Other world-renowned artists who walked the Festival’s Red Carpet included directors Taylor Hackford, Oliver Stone, Michael Moore, Gabe Polsky (“Red Army”), Chuck Workman (“Magician: The Astonishing Life and Work of Orson Welles”), Justin Simien (“Dear White People”), Krzysztof Zanussi; Kathleen Turner, Richard LaGravenese (“The Last 5 Years”), and Chaz Ebert.

Special Programs and Conversations
Made possible, in part, through grants from the Swedish Council of America, the American-Scandinavian Foundation and the Finlandia Foundation National, Spotlight Scandinavia, the fourth year of the World Cinema Spotlight Program, highlighted the exciting, rich, and diverse range of contemporary cinematic cultures across the five Nordic countries. Twenty feature-length films and a program of eight short films were presented, many of which competed for awards in the International Feature, New Directors,
Q Hugo, Docufest, and Short Film Competitions. The lineup included several retrospective screenings of important award-winning films from the Festival’s history, including Ingmar Bergman’s “Fanny and Alexander” and a new digital restoration of Jan Troell’s “Here’s Your Life.”

Filmmakers from all five Nordic countries -Denmark, Finland, Iceland, Norway and Sweden- attended the Festival to present their films. Visiting filmmakers included director Niels Arden Oplev and producer Thomas Heinesen (“Speed Walking,” Denmark), producer Lasse Saarinen (“No Thank You,” Finland), scriptwriter Huldar Breidfjord (“Paris of the North,” Iceland), directors Helgi Felixson and Titti Johnson (“Vive la France,” Sweden), director Bent Hamer (“1001 Grams,” Norway), director Ester Martin Bergsmark (“Something Must Break,” Sweden), director Ronnie Sandahl (“Underdog,” Sweden) and Norwegian actress and director Liv Ullmann (“Miss Julie”, Norway, UK).

The Festival celebrated the return of a long lost treasure to the silver screen, “Why Be Good?” fully restored with the original score. This top box-office draw of 1929 stars Chicago’s own Colleen Moore (1899-1988), not only one of the great comediennes of the silent screen era but also co-founder of the Chicago International Film Festival. Longtime Festival friend, film historian, Charlie Chaplin expert and director of the Pordenone Silent Film Festival, David Robinson, explored the origins of Chaplin’s renowned “Tramp” costume 100 years ago in a special program that included a screening of “Kid’s Auto Races at Venice” and the short “The Immigrant”. Film historian and George Cukor/Alfred Hitchcock-expert, John Russell Taylor presented restored versions of Cukor’s “A Star Is Born” starring Judy Garland and James Mason and Hitchcock’s “Jamaica Inn.”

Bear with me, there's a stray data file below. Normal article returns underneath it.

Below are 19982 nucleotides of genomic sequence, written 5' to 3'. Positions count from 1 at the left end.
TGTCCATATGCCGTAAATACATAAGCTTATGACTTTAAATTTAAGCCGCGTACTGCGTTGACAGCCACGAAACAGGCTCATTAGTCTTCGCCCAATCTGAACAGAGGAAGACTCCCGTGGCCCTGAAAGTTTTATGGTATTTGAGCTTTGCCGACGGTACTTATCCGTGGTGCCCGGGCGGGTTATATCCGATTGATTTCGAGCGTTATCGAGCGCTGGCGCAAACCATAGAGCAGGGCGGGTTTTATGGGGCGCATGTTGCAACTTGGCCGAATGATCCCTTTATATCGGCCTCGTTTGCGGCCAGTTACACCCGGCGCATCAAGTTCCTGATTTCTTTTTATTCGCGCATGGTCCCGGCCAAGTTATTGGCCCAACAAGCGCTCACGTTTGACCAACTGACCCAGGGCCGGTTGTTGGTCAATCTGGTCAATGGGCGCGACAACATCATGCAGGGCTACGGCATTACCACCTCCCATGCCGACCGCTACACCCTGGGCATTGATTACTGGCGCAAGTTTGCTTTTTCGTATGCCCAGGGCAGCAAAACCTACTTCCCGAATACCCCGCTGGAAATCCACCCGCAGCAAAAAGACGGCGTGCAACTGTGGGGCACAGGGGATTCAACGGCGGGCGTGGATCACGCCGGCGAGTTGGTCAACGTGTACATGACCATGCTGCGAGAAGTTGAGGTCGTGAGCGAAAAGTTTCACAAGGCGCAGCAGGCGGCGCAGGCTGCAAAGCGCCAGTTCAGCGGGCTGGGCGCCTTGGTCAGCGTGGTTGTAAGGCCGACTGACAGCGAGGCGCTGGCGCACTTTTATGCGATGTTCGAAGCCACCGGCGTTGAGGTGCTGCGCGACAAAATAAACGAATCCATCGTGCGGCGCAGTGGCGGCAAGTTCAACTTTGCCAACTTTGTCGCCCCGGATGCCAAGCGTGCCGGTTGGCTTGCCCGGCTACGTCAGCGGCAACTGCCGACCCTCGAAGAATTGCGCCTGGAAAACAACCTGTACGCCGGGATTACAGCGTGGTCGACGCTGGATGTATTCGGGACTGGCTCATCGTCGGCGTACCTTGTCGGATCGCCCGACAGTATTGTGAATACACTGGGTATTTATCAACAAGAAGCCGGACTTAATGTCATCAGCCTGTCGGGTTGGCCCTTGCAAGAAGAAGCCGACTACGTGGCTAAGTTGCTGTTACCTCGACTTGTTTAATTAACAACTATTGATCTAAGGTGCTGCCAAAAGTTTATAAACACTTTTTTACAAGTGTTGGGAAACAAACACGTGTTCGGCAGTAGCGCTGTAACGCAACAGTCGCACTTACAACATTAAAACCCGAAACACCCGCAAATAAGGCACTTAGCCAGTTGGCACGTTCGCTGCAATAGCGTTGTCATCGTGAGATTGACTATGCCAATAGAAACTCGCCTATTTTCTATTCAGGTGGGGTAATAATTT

Reaching Out to a Future Generation of Moviegoers
For twenty-four years, the Chicago International Film Festival has welcomed Chicago Public School students to participate in its Education Outreach Screening Program. Seven screenings were offered, including documentaries, feature-length narratives, an international shorts program and a screening of “CineYouth’s Best of the Fest.” Approximately 2,000 students ranging grades 6-12 from 22 schools attended these screenings.

“We are incredibly proud of the Education Outreach Screenings Program. Part of our long standing, year-round student screening program, the line-up during the Festival introduced students to stories about identity, love and growing up,” said Education Program Manager Rebecca Fons. “These selected films convey universal themes that students experience in their daily lives, and the screenings challenge students to be engaged audience members as they experience films from other countries and in other languages, sometimes for the first time.”

During the 2014-2015 school year, more than 6,000 CPS students and teachers will participate in Cinema/Chicago’s Education Outreach Program. Prior to all Cinema/Chicago Education Outreach Screenings, study guides are provided to prepare educators and students for the content and themes of each film, ensuring that the discussion can take place long after the students have left the theater. With the help of the Cinema/Chicago Education Advisory Committee – made up of youth media professionals and educators – films are chosen that relate to Chicago Public School curriculum, exposing students to films from other cultures, in other languages, and about complex and engaging subjects.

What’s Next
The 51st Chicago International Film Festival will be held October 15-29, 2015.

For the latest information, visit or follow us on Twitter (@chifilmfest) and Facebook ( For images go to

Led by Tourism Partner Illinois Office of Tourism and Presenting Partners Columbia College Chicago, the 50th Chicago International Film Festival’s sponsors include Official Airline: American Airlines; Headquarters Hotel: JW Marriott Chicago; Major Partners: Intersites, Wintrust Community Banks; Participating Partners: AARP, Allstate, Bloomberg, Casale del Giglio, Cultivate Studios, Netrix, Stella Artois; Platinum Media Sponsors: NCM Media Networks, Ingage Media, JC Decaux, Michigan Avenue Magazine.

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About Cinema/Chicago
Cinema/Chicago is a not-for-profit cultural and educational organization dedicated to encouraging better understanding between cultures and to making a positive contribution to the art form of the moving image. The Chicago International Film Festival is part of the year-round programs presented by Cinema/Chicago, which also include the International Screenings Program (May-September), the Chicago International Television Competition (April), CineYouth Festival (May), Intercom Competition (October) and year-round Education Outreach and Member Screenings Program.